Is the above an attempt to look at your soul from scientific aspect? Now we can look up to Jagat Guru Adi Sankara. He had achieved this feat of entering another body but without the aid of such devices as above. Even some lesser mortals have achieved this feat and this is known as one of ashta-ma-siddis, the eight great feats. In Tamil it is known as Koodu-vittu-koodu-paaydal, or ‘from one shell to another’.

We may meditate on this.


  1. THE SPEAKING TREE, Life Breath & The Ultimate Expansion, by Sadhguru Jaggi Vasudev, Time of India 30th April 2014, page 20.
  2. A device to let you virtually swap bodies with another, BBC News report,  Time of India 30th April 2014, page 21

LVN/28 May 2014


Bi-centric Polygons

May 13, 2014

Bi-centric Polygons

L V Nagarajan

Triangle is the basic polygon of 3 sides and 3 angles. Circle is considered as a polygon of infinite sides. In fact any closed figure can be considered as a polygon. Circle has a centre and all points on the circle are equidistant from the centre. Every regular polygon has a unique centre from where all sides are equidistant and all corners are also equidistant. In the case of triangles, the equilateral triangle has a unique centre as above. With this centre we can draw two circles one inscribed within the sides of the regular polygon and the other circumscribing the corners of the polygon. Such polygons which have two centres, a circum-centre and an in-centre are called bi-centric polygons. In case of regular polygons these two centres coincide. Irregular polygons can also be by-centric, but with displaced circum-centre and in-centre.

Bi-Centric Triangles:

For instance all triangles are inherently bi-centric. They have an in-circle tangential to all the three sides with an in-centre, I. This is always interior to the triangle. Triangles also have a circum-circle circumscribing the three corners of the triangle with a circum-centre, O. This can even be exterior to the triangle. In the case of equilateral triangle, as below, these two centres, I and O, coincide, with radius r of the in-circle, being half of radius R of circum-circle.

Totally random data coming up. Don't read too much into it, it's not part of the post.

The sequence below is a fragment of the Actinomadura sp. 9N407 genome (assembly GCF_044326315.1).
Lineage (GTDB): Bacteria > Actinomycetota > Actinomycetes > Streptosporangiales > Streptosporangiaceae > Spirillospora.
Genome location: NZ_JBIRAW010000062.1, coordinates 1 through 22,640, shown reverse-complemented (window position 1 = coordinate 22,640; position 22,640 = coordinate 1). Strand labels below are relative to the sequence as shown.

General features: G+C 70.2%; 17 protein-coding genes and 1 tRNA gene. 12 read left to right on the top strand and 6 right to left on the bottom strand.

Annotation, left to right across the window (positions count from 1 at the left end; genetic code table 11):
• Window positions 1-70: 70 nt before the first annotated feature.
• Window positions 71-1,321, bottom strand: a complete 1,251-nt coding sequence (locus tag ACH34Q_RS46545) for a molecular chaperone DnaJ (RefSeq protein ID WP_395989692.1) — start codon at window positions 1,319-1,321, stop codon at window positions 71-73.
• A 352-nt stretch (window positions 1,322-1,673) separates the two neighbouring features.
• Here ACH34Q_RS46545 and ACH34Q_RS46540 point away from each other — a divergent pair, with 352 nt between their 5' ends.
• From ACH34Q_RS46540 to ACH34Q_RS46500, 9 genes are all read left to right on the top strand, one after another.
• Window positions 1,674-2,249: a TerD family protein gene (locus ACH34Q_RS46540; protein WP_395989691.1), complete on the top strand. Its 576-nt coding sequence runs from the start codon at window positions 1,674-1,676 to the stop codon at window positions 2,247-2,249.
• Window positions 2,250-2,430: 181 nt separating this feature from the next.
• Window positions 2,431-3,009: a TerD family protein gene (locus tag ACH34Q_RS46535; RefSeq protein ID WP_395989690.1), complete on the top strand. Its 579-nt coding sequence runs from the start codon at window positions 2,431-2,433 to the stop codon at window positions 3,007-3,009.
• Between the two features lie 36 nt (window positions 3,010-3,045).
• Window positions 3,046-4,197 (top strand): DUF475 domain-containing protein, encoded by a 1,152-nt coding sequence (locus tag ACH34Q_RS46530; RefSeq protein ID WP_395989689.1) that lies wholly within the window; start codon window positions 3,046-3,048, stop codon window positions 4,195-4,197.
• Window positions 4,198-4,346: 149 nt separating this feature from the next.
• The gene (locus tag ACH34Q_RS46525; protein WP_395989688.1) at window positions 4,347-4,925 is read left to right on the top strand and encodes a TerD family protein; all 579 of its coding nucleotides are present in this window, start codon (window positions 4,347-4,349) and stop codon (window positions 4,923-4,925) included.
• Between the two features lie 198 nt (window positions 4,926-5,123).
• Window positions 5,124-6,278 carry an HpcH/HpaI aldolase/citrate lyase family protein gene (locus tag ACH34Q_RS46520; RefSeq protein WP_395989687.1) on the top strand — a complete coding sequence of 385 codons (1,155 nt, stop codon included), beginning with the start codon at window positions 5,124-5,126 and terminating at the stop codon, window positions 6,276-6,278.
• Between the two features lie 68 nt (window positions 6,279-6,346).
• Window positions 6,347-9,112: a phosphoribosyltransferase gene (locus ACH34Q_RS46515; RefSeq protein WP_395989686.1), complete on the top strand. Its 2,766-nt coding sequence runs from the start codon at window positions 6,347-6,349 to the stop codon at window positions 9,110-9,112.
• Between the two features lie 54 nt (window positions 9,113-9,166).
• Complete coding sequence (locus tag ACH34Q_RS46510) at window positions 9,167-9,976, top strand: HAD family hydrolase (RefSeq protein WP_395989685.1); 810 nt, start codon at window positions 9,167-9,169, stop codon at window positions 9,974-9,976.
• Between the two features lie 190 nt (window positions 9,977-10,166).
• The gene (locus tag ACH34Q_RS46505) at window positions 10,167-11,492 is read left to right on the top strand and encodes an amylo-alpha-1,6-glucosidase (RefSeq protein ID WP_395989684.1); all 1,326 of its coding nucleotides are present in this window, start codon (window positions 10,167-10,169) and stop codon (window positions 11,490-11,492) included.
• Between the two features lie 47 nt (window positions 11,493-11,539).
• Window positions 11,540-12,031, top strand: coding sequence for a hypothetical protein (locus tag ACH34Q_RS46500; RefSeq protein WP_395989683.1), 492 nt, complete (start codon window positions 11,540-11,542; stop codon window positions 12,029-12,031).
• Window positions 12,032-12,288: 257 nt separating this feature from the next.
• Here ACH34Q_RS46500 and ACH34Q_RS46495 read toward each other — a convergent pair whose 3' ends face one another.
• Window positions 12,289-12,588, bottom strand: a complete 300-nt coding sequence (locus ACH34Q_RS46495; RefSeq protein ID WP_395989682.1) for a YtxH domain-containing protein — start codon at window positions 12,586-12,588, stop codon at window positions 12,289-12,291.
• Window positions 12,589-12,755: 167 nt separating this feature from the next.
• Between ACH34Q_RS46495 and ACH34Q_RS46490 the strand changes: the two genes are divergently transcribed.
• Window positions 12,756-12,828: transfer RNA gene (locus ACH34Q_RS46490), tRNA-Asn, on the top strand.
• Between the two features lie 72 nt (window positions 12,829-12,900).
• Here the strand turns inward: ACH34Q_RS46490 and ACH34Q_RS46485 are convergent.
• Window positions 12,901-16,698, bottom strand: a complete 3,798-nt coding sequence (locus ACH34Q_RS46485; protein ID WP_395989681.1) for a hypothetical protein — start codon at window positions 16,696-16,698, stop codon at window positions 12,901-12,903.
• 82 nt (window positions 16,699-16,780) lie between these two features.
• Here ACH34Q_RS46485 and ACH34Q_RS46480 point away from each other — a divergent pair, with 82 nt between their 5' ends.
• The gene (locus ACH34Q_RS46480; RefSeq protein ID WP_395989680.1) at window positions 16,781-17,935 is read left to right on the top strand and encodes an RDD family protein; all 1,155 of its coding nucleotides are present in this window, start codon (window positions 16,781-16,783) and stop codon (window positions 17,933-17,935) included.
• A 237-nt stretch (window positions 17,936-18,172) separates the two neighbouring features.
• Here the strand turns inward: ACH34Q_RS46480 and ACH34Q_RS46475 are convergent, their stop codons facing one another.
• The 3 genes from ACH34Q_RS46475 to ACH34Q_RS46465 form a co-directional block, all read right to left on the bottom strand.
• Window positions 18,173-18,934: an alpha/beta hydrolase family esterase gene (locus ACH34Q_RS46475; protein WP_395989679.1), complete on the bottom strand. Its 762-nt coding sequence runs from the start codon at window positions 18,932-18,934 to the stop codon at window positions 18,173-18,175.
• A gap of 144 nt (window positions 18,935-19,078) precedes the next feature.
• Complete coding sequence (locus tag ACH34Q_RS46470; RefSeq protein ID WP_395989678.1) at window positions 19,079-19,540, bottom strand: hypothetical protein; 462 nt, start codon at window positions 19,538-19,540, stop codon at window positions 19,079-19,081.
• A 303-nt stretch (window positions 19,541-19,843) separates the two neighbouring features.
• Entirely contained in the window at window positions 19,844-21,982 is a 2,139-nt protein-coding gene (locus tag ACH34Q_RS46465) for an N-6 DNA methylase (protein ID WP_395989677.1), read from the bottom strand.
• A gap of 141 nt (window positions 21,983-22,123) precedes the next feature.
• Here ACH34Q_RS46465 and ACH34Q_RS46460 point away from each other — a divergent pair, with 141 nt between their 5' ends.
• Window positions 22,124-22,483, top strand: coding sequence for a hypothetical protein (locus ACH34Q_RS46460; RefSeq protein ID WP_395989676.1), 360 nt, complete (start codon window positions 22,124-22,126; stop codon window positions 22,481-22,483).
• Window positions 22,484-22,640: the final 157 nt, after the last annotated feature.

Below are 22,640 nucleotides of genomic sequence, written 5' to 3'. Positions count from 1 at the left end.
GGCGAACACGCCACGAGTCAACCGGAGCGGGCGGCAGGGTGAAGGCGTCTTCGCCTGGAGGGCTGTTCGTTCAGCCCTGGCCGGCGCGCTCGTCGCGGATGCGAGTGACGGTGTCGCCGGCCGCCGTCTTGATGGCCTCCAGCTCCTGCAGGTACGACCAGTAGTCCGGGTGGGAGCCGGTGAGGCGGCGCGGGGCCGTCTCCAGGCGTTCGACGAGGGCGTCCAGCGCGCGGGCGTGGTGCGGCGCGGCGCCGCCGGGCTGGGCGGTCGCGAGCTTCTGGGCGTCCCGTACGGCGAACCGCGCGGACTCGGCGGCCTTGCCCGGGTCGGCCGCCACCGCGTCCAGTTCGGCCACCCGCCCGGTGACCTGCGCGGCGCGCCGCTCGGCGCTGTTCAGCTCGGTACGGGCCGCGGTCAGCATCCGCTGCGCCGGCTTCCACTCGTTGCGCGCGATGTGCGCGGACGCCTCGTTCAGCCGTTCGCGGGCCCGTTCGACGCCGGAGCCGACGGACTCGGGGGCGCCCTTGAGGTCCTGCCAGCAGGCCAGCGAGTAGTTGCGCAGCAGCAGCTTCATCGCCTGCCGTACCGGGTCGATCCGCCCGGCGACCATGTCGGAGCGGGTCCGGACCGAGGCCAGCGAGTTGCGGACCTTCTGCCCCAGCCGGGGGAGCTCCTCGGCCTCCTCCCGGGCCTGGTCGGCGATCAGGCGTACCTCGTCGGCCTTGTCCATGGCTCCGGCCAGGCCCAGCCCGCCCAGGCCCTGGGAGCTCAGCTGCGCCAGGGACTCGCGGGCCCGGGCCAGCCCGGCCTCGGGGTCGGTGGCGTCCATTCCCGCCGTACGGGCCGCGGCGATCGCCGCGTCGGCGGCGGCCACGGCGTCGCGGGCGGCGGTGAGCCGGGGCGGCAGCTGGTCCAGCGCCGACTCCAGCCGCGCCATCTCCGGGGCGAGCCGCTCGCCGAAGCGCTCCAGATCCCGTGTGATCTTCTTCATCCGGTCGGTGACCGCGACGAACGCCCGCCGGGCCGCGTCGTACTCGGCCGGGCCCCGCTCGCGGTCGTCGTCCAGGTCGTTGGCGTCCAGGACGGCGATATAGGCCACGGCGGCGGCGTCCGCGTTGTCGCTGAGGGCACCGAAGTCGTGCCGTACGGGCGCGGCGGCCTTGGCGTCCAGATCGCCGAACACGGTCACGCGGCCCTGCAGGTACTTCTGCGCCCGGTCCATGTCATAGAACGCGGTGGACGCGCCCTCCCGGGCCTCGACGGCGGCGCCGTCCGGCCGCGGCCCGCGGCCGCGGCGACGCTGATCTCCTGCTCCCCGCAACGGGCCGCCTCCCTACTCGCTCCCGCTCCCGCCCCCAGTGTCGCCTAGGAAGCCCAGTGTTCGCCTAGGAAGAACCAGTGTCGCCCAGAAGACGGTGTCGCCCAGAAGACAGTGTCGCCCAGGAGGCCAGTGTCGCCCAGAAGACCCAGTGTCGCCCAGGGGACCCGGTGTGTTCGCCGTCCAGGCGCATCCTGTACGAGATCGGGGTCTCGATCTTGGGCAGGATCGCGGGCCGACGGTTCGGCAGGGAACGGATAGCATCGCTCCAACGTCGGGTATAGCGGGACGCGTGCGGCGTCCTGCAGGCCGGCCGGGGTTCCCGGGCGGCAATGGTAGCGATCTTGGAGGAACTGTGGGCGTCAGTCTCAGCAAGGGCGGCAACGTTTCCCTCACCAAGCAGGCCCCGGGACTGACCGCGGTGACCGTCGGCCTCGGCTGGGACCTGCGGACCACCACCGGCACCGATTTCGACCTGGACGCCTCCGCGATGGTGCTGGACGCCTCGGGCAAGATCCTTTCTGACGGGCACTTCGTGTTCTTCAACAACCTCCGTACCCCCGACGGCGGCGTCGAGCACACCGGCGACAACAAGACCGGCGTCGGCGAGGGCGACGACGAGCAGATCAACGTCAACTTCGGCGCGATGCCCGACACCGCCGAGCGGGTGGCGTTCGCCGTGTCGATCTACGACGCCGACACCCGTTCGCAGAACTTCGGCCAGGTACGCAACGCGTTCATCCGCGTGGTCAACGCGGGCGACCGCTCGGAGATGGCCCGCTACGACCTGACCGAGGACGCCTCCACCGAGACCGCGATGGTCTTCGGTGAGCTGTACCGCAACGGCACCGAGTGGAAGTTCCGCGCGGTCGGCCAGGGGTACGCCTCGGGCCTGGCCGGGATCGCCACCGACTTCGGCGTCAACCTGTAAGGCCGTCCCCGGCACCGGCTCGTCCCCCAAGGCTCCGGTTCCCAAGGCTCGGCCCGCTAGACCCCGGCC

An interesting feature is: between these two circles you may inscribe infinite number of equilateral triangles, as shown in dotted lines, starting from any arbitrary point on the outer circle.

Now let us take another triangle, an isosceles triangle with its circum-circle and in-circle as shown below. This bi-centric triangle has its circum-centre and in-centre separated by a distance d.


Let OA = R, IE = r and OI = d.

∆ABD ||| ∆AEI. Hence IE/AI = BD/AD

i.e   r/(R+d) = BD/2R  ——–   (1)

As, ∟CBD = ∟CAD = A/2

∟IBD = A/2 + B/2 = ∟BID

(i.e.) BD = ID = R-d

Hence from Eqn (1), r/(R+d)  = (R-d)/2R

i.e.  2Rr = R2 – d2

or, 1/(R+d) + 1/(R-d) = 1/r

This is a handy relationship between R, r and d. Now,  like in the case of equilateral triangles, let us see whether these two circles also give rise to a family of triangles inscribed between them.

Let us take the same circles as above. Let us draw a tangent PQ to inner circle, from any point P on the outer circle. From P let us also draw a tangent PR to inner circle as shown, to a point R on the outer circle. Will QR be also a tangent to inner circle? Let us check. Draw PI and extend it to S on the outer circle.

With PQ and PR as tangents, PI is a bisector of angle P and hence

QS = RS and ∟SRQ = ∟SQR = P/2

Draw SO and extend the same to T on the outer circle. Join TQ.

∟SPQ = ∟STQ = P/2 = ∟SRQ = ∟SQR



PI.IS = AI.ID = (R+d).(R-d) = 2rR, (as derived earlier for these two circles)

i.e., PI/r = 2R/IS  –  – – – – – – (1)

But ∆PIE ||| ∆TSQ and hence,

PI/r = 2R/QS  – – – – – – – – – – (2)

Comparing (1) and (2) above,

IS = QS = RS.

∟IRS = ∟RIS and ∟IQS = ∟QIS.

∟IRQ = ∟IRS – ∟SRQ = ∟RIS – P/2 = ∟IRP

Similarly ∟IQR = ∟IQP

i.e., IR and IQ are respectively the bisectors of angles PRQ and PQR.

Hence QR is also a tangent to the inner circle.

So, if you draw a tangent PQ to inner circle from any point P on the outer circle and continue drawing such tangents it will close on P again forming a triangle. Hence,  like in the case of equilateral triangles, these two circles also give rise to a family of triangles inscribed between them. Amazingly this is true of all bi-centric polygons.

Bi-Centric Polygons:

Jean-Victor Poncelet (1788 – 1867) was a French mathematician who formulated this amazing feature in his Poncelet theorem. He found that this property is true even with polygons inscribed between two ellipses instead of circles as above. In one of its simpler forms, the Poncelet’s Closure Theorem (or Poncelet’s Porism) can be stated as below:

If an n-sided polygon, n-gon, inscribed between two given conic sections, is closed for one point of origin of the polygon, then it is closed for any position of the point of origin.

Given two ellipses, one inside the other, if there exists an n-gon, simultaneously stays inscribed in the outer ellipse and circumscribes the inner ellipse, then any point on the boundary of the outer ellipse is a vertex of another such circum-inscribed n-gon of same number of sides. In the case of circles, their centres will become the circum-centre and in-centre of those n-gons and hence such n-gons are called Bi-centric Polygons.